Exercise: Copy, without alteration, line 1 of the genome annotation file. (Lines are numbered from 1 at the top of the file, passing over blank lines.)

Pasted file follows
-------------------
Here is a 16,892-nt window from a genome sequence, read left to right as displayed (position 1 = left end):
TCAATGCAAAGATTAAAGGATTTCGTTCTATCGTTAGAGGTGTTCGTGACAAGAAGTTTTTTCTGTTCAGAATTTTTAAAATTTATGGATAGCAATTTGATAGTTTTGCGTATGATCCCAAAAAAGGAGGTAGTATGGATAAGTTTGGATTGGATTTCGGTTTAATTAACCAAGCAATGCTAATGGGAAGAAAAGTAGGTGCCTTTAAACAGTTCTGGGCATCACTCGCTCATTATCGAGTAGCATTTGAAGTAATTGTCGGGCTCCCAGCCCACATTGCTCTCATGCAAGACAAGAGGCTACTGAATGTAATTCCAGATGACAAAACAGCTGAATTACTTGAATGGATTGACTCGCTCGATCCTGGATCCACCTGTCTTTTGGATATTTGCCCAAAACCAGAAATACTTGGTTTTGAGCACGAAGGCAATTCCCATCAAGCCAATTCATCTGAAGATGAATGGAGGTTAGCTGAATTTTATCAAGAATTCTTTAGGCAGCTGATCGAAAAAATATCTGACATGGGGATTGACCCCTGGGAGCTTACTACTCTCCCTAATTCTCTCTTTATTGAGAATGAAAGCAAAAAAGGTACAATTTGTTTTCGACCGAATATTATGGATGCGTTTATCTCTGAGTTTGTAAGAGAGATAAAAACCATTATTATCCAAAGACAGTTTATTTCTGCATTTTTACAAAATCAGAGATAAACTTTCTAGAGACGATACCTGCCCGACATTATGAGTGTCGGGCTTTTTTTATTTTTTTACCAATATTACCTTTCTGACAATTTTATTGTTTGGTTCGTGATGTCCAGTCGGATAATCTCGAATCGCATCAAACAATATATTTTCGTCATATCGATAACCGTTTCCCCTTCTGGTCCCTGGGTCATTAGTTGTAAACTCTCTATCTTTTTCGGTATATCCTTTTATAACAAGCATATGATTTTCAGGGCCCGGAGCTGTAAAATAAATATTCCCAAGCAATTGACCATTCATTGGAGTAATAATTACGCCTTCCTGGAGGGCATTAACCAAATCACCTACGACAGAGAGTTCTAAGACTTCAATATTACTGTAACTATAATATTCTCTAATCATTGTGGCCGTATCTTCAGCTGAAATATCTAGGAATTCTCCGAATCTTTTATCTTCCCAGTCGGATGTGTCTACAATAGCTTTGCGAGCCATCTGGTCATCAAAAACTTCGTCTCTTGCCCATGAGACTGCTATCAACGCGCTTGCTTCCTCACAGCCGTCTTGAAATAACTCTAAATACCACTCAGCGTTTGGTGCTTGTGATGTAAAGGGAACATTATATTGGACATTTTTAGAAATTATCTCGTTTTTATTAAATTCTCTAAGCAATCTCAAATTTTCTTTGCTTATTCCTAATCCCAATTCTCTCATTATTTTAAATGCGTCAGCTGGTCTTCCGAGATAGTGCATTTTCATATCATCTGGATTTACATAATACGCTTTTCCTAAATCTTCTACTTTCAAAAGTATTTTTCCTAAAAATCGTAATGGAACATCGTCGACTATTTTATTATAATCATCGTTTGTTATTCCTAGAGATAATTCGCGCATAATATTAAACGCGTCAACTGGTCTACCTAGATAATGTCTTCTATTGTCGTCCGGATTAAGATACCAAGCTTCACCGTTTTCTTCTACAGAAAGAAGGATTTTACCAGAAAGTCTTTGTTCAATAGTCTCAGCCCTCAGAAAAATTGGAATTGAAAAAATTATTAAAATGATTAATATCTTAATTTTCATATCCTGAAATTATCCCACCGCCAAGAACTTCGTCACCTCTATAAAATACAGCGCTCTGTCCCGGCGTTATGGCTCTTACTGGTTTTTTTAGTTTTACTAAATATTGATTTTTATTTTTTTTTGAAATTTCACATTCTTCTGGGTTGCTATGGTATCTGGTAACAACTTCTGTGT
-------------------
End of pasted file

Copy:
Here is a 16,892-nt window from a genome sequence, read left to right as displayed (position 1 = left end):